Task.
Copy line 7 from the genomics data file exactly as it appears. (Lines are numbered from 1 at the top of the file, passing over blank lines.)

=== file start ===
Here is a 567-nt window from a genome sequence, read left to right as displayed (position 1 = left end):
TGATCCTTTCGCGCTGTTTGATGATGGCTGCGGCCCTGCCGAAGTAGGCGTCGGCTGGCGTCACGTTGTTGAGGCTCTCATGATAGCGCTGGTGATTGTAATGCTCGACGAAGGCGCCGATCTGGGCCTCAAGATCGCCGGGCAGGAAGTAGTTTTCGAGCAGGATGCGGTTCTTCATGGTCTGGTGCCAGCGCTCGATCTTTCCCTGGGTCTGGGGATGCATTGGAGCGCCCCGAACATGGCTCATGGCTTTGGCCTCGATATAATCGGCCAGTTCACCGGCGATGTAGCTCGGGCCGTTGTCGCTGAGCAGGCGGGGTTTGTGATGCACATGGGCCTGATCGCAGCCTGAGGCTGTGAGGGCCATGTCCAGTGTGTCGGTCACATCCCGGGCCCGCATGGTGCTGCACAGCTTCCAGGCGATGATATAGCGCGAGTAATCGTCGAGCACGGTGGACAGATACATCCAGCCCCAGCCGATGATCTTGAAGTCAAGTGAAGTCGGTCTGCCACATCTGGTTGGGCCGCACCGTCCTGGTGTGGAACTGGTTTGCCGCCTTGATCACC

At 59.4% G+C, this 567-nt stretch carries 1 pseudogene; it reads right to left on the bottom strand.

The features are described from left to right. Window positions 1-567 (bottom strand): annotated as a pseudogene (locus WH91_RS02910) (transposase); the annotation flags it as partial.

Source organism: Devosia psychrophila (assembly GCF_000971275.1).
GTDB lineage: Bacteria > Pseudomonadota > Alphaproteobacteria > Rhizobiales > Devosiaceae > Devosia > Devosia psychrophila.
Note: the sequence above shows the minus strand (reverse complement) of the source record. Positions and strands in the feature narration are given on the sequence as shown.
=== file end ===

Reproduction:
Note: the sequence above shows the minus strand (reverse complement) of the source record. Positions and strands in the feature narration are given on the sequence as shown.